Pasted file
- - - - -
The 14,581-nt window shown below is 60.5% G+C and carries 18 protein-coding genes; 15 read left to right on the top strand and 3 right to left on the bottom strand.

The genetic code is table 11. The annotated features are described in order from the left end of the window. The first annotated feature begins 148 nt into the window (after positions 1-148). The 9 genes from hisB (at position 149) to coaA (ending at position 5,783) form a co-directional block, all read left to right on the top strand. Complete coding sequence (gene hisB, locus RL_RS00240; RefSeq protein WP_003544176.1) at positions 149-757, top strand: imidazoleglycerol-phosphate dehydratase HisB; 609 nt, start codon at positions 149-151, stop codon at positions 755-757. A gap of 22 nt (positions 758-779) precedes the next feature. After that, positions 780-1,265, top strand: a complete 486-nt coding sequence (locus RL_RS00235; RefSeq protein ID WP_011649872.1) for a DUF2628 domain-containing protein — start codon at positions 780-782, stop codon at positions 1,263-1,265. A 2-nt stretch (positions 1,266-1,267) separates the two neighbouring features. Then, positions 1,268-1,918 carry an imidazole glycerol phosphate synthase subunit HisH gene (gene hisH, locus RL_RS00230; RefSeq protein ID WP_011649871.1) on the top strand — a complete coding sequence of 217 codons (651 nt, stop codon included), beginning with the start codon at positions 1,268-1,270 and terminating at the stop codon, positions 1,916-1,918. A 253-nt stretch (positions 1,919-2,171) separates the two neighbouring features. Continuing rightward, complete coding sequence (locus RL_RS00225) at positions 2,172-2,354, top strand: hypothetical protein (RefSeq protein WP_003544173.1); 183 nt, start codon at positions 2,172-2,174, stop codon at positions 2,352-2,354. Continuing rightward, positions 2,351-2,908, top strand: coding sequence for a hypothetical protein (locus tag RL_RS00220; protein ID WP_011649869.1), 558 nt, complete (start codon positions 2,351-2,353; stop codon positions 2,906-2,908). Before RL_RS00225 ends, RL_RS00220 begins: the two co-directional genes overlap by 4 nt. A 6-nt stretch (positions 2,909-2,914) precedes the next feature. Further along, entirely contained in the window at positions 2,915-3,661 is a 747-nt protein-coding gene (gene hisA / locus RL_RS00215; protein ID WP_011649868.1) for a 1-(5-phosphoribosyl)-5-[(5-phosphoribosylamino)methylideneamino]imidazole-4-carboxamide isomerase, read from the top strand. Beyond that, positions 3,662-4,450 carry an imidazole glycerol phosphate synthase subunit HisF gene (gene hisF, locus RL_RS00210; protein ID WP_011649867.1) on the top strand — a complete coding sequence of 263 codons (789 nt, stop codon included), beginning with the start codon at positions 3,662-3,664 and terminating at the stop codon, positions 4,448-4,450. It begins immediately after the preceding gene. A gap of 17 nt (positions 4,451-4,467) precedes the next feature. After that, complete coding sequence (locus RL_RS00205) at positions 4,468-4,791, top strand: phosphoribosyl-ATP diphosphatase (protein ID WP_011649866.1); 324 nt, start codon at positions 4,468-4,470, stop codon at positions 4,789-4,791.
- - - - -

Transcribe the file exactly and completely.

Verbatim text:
The 14,581-nt window shown below is 60.5% G+C and carries 18 protein-coding genes; 15 read left to right on the top strand and 3 right to left on the bottom strand.

The genetic code is table 11. The annotated features are described in order from the left end of the window. The first annotated feature begins 148 nt into the window (after positions 1-148). The 9 genes from hisB (at position 149) to coaA (ending at position 5,783) form a co-directional block, all read left to right on the top strand. Complete coding sequence (gene hisB, locus RL_RS00240; RefSeq protein WP_003544176.1) at positions 149-757, top strand: imidazoleglycerol-phosphate dehydratase HisB; 609 nt, start codon at positions 149-151, stop codon at positions 755-757. A gap of 22 nt (positions 758-779) precedes the next feature. After that, positions 780-1,265, top strand: a complete 486-nt coding sequence (locus RL_RS00235; RefSeq protein ID WP_011649872.1) for a DUF2628 domain-containing protein — start codon at positions 780-782, stop codon at positions 1,263-1,265. A 2-nt stretch (positions 1,266-1,267) separates the two neighbouring features. Then, positions 1,268-1,918 carry an imidazole glycerol phosphate synthase subunit HisH gene (gene hisH, locus RL_RS00230; RefSeq protein ID WP_011649871.1) on the top strand — a complete coding sequence of 217 codons (651 nt, stop codon included), beginning with the start codon at positions 1,268-1,270 and terminating at the stop codon, positions 1,916-1,918. A 253-nt stretch (positions 1,919-2,171) separates the two neighbouring features. Continuing rightward, complete coding sequence (locus RL_RS00225) at positions 2,172-2,354, top strand: hypothetical protein (RefSeq protein WP_003544173.1); 183 nt, start codon at positions 2,172-2,174, stop codon at positions 2,352-2,354. Continuing rightward, positions 2,351-2,908, top strand: coding sequence for a hypothetical protein (locus tag RL_RS00220; protein ID WP_011649869.1), 558 nt, complete (start codon positions 2,351-2,353; stop codon positions 2,906-2,908). Before RL_RS00225 ends, RL_RS00220 begins: the two co-directional genes overlap by 4 nt. A 6-nt stretch (positions 2,909-2,914) precedes the next feature. Further along, entirely contained in the window at positions 2,915-3,661 is a 747-nt protein-coding gene (gene hisA / locus RL_RS00215; protein ID WP_011649868.1) for a 1-(5-phosphoribosyl)-5-[(5-phosphoribosylamino)methylideneamino]imidazole-4-carboxamide isomerase, read from the top strand. Beyond that, positions 3,662-4,450 carry an imidazole glycerol phosphate synthase subunit HisF gene (gene hisF, locus RL_RS00210; protein ID WP_011649867.1) on the top strand — a complete coding sequence of 263 codons (789 nt, stop codon included), beginning with the start codon at positions 3,662-3,664 and terminating at the stop codon, positions 4,448-4,450. It begins immediately after the preceding gene. A gap of 17 nt (positions 4,451-4,467) precedes the next feature. After that, complete coding sequence (locus RL_RS00205) at positions 4,468-4,791, top strand: phosphoribosyl-ATP diphosphatase (protein ID WP_011649866.1); 324 nt, start codon at positions 4,468-4,470, stop codon at positions 4,789-4,791.